The Virgin Islands financial services industry has seen “minimal” impact from the recent pro-democracy protests in Hong Kong, Premier Andrew Fahie said while answering a question from Opposition Leader Marlon Penn last Thursday in the House of Assembly.
The protests — which have turned increasingly violent in recent months — have had “no significant impact on the functions of the industry itself or usage of the BVI as a jurisdiction of choice,” the premier said, explaining that most protests occur on the weekend and are announced ahead of time so that authorities and the media are aware of any potential obstacles.
Thus, he said, economic losses have been minimal, and “centred around localised consumer spending, transportation, government buildings, select Chinese businesses and commodities of local consumption.”
From a regional perspective, the protests have had no direct adverse impact, he added.
“In the midst of the escalating civil unrest in the city, most business entities in the financial sector have continued as usual, including BVI House Asia,” he said of the government entity set up in Hong Kong to promote VI financial services.
“Regularly scheduled industry meetings and interactions are ongoing weekly.”
He did acknowledge, however, that the protests have created practical inconveniences locally for employees of branch offices of VI law firms and other corporate service providers.
However, given the relatively limited threat, the government’s strategy will continue to be “ongoing monitoring” of the situation “and any significant changes in the financial landscape that would impede our ability to function or would impede usage of BVI financial services products,” according to the premier.
He added that BVI House Asia staff is providing weekly updates on the situation to the International Affairs Secretariat, the Premier’s Office and BVI Finance.
Two weeks ago, the Hong Kong government denied a request to hold an- other large-scale protest, saying the risk was too high that it would devolve into violence.
Since the protests began, thousands of people have been injured as activists continue to demand the withdrawal of a bill — since removed from the Legislative Council’s agenda, but not yet formally with- drawn — that would allow extradition of some people facing criminal charges in mainland China.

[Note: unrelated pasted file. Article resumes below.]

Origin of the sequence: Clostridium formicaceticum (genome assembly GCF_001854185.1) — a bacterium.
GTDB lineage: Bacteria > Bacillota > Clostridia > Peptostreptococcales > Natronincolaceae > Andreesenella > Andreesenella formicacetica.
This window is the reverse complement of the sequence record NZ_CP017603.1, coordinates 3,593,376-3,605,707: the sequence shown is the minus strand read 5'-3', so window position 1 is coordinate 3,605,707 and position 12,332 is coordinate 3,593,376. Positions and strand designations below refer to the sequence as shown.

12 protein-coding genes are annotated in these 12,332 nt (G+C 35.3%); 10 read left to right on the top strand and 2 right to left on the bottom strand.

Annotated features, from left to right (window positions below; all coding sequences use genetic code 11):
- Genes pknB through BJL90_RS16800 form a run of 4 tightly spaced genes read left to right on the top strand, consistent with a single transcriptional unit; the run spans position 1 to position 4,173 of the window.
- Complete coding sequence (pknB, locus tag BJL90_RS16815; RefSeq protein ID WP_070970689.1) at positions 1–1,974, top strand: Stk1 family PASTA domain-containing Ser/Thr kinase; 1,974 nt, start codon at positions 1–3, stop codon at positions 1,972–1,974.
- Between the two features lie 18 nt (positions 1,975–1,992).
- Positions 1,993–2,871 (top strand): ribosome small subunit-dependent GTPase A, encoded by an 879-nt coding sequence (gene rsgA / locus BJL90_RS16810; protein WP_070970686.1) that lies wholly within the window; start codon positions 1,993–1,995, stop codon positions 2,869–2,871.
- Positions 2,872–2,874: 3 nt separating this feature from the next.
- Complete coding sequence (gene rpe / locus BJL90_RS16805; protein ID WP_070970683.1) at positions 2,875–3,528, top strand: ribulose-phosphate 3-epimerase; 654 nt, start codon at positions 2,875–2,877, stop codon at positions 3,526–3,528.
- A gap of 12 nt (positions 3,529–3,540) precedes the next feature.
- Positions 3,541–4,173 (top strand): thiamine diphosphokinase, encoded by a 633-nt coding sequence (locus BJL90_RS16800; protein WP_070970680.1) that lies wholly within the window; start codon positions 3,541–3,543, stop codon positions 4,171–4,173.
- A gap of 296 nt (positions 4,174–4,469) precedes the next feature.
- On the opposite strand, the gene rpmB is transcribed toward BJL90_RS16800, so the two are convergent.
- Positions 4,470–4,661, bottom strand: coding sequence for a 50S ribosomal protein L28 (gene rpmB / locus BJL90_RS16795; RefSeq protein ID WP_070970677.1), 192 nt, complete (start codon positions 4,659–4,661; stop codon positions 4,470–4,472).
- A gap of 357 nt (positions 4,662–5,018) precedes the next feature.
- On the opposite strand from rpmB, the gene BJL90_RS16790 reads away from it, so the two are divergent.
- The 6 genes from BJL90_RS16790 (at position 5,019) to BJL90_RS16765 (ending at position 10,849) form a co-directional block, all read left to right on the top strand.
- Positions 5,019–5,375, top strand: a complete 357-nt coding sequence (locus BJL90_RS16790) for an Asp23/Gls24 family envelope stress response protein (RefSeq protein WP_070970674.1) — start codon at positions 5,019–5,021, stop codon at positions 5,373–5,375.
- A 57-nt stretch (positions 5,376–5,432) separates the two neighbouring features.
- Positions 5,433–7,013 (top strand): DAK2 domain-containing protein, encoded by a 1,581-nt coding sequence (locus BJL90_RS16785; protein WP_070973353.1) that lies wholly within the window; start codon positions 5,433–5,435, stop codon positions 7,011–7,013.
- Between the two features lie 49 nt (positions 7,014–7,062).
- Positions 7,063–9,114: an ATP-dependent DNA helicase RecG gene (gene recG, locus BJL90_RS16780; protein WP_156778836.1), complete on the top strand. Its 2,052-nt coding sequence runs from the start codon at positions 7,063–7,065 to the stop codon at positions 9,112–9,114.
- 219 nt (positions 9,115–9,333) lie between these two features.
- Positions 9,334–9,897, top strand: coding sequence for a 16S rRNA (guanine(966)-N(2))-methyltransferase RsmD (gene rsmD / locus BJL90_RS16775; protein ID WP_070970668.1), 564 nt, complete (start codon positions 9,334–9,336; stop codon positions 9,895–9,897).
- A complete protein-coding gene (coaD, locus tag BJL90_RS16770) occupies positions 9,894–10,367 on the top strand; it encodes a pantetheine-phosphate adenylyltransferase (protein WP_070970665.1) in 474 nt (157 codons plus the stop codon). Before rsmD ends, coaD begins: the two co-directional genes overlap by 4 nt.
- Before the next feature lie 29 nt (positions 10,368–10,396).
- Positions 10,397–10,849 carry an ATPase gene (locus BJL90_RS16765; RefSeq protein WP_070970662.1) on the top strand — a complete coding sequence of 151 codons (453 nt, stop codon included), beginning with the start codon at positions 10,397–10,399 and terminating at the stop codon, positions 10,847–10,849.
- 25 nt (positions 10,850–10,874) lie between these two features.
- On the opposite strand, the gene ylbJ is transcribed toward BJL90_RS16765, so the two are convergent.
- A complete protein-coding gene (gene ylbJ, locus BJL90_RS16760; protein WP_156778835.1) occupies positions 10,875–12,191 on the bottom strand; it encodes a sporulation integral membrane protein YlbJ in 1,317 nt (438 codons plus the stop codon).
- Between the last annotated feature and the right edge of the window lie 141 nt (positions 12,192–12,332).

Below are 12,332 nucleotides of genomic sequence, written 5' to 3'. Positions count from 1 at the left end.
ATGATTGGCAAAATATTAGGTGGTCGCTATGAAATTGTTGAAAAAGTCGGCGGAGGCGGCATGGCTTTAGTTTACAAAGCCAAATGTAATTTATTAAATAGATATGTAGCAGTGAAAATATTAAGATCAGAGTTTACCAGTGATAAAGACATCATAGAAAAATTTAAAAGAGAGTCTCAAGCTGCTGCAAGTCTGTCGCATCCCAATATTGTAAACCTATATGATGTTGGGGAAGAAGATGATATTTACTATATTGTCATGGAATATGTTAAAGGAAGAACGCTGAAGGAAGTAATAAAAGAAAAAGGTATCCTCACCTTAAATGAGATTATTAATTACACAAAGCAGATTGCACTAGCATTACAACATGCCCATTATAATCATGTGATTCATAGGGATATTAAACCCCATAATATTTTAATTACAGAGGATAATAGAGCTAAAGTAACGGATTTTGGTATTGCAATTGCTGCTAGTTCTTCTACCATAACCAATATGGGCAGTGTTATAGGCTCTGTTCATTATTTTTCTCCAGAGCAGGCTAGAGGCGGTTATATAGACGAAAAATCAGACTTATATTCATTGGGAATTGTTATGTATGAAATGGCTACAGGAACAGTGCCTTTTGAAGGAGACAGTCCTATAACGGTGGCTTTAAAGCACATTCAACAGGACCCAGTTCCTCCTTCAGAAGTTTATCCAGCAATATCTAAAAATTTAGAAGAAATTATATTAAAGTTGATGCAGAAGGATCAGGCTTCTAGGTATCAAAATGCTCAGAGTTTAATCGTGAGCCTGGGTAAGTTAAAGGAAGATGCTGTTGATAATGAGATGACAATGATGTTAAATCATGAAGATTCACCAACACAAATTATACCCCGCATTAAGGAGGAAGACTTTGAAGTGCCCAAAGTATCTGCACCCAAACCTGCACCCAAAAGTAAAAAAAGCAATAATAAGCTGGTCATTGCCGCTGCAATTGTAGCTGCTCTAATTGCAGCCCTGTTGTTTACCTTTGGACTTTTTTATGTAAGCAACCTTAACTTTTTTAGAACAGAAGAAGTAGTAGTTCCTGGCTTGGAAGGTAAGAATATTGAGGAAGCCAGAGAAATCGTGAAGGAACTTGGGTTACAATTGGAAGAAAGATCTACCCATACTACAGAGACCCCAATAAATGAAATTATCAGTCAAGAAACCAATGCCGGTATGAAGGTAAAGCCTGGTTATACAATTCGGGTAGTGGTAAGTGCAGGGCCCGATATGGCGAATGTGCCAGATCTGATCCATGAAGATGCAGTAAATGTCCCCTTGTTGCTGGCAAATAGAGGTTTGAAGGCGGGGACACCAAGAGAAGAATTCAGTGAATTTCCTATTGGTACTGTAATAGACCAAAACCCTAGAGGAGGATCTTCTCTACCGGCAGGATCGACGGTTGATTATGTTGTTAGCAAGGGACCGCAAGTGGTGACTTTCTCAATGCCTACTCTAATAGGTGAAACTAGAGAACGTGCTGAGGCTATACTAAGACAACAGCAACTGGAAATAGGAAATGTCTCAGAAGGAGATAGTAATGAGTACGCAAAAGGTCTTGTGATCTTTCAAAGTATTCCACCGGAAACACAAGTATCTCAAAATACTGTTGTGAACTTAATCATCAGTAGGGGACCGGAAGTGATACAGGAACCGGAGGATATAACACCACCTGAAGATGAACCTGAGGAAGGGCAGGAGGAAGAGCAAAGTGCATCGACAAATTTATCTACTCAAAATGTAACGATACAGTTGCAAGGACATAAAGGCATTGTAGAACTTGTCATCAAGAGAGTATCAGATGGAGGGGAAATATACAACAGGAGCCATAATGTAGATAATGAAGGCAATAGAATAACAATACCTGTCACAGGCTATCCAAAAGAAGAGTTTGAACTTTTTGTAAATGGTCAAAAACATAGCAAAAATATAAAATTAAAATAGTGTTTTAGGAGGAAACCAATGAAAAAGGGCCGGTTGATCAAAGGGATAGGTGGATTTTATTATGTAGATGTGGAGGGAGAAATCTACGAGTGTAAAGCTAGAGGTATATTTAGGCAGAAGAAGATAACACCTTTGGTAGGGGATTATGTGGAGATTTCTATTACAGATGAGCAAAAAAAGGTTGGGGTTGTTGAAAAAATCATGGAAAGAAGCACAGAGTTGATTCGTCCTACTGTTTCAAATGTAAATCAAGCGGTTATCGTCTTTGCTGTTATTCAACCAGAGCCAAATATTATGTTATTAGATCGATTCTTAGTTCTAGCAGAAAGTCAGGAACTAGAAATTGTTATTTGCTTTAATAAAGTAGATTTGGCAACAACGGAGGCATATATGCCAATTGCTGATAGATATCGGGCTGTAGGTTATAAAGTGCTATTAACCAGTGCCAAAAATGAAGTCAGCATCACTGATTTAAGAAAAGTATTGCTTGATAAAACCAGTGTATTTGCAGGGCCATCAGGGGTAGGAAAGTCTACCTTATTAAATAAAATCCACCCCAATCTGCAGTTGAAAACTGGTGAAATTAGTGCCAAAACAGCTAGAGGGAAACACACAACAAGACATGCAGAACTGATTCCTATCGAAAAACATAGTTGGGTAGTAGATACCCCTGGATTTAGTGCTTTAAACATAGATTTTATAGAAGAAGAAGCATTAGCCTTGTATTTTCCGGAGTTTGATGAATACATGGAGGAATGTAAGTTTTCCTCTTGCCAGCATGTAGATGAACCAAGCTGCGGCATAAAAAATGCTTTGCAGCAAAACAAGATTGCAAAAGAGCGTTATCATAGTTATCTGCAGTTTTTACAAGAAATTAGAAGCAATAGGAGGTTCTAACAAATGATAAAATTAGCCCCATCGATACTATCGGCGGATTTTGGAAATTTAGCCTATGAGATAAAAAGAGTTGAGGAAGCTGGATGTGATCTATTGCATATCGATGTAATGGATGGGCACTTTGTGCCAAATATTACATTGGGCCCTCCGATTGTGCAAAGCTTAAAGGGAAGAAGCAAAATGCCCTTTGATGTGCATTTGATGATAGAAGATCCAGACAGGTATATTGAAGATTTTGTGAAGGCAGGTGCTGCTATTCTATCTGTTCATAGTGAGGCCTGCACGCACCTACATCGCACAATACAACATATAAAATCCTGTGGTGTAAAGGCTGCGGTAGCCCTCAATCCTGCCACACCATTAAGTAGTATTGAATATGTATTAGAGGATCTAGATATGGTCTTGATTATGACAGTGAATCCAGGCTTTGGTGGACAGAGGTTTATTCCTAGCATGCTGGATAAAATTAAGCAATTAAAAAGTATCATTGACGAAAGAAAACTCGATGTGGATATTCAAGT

Opponents claim the bill would create a slippery slope under which the Chinese government could tar- get its political enemies. The protestors have also added other demands, including universal suffrage and more humane treatment of protestors.
But the proposed law is just the latest in a long-simmering tension over the former British colony’s semi-autonomous status, which gives the territory a separate legal system that has allowed it to become one of the world’s leading offshore financial jurisdictions.
According to the South China Morning Post, China, including Hong Kong and Macau, is responsible for more than 40 percent of the $1.5 trillion mediated through the nearly 400,000 VI-registered companies.
Last month, some VI financial services experts said the impact of the unrest on this territory might not be as negative as it appears, and the VI’s longstanding reputation likely will continue to work to the VI’s benefit.
“If there’s some uncertainty as to the rule of law [in Hong Kong], that’s good for the BVI,” said Robert Briant, partner and head of the corporate department at Conyers.
At the same time that Mr. Fahie reassured Mr. Penn about the stability of the financial services industry, he added that “every measure has been taken to ensure [employees] are not placed in harm’s way at any period.”
The physical offices of BVI House Asia, he said, are at a secure central location and “under no threat” from protestors.
“As such, they are able to continue to work as representatives of the government of the BVI largely unimpeded,” he said.
He also criticised Mr. Penn for “failing to ask about the safety of our people” stationed in Hong Kong.
But Mr. Penn fired back, saying that Mr. Fahie’s suggestion that he was unconcerned with VI representatives abroad “is really unfortunate.”